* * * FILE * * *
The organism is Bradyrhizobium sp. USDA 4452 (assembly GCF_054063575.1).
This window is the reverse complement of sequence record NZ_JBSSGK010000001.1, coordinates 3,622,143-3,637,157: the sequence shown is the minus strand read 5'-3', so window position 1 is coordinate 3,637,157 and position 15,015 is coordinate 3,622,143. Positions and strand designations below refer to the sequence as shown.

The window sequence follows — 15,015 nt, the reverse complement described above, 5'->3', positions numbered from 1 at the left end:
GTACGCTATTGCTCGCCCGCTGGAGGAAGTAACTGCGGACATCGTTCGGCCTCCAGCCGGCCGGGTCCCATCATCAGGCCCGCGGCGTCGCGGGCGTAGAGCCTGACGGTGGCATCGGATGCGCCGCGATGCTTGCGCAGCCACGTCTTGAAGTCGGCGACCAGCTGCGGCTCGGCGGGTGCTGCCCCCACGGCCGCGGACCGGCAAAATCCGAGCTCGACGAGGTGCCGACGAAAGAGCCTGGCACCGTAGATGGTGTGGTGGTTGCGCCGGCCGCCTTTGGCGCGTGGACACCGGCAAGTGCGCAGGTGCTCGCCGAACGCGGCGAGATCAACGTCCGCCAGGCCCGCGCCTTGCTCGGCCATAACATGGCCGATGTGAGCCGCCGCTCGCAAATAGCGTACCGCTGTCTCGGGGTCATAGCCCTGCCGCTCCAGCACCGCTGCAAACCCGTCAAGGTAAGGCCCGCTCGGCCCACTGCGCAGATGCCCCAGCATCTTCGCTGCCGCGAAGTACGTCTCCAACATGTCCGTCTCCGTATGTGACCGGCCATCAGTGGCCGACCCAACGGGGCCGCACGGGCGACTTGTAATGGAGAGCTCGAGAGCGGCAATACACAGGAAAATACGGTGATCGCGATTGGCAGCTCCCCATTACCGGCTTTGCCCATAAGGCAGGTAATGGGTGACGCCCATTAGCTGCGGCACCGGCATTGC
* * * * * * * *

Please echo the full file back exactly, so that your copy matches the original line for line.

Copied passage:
The organism is Bradyrhizobium sp. USDA 4452 (assembly GCF_054063575.1).
This window is the reverse complement of sequence record NZ_JBSSGK010000001.1, coordinates 3,622,143-3,637,157: the sequence shown is the minus strand read 5'-3', so window position 1 is coordinate 3,637,157 and position 15,015 is coordinate 3,622,143. Positions and strand designations below refer to the sequence as shown.

The window sequence follows — 15,015 nt, the reverse complement described above, 5'->3', positions numbered from 1 at the left end:
GTACGCTATTGCTCGCCCGCTGGAGGAAGTAACTGCGGACATCGTTCGGCCTCCAGCCGGCCGGGTCCCATCATCAGGCCCGCGGCGTCGCGGGCGTAGAGCCTGACGGTGGCATCGGATGCGCCGCGATGCTTGCGCAGCCACGTCTTGAAGTCGGCGACCAGCTGCGGCTCGGCGGGTGCTGCCCCCACGGCCGCGGACCGGCAAAATCCGAGCTCGACGAGGTGCCGACGAAAGAGCCTGGCACCGTAGATGGTGTGGTGGTTGCGCCGGCCGCCTTTGGCGCGTGGACACCGGCAAGTGCGCAGGTGCTCGCCGAACGCGGCGAGATCAACGTCCGCCAGGCCCGCGCCTTGCTCGGCCATAACATGGCCGATGTGAGCCGCCGCTCGCAAATAGCGTACCGCTGTCTCGGGGTCATAGCCCTGCCGCTCCAGCACCGCTGCAAACCCGTCAAGGTAAGGCCCGCTCGGCCCACTGCGCAGATGCCCCAGCATCTTCGCTGCCGCGAAGTACGTCTCCAACATGTCCGTCTCCGTATGTGACCGGCCATCAGTGGCCGACCCAACGGGGCCGCACGGGCGACTTGTAATGGAGAGCTCGAGAGCGGCAATACACAGGAAAATACGGTGATCGCGATTGGCAGCTCCCCATTACCGGCTTTGCCCATAAGGCAGGTAATGGGTGACGCCCATTAGCTGCGGCACCGGCATTGC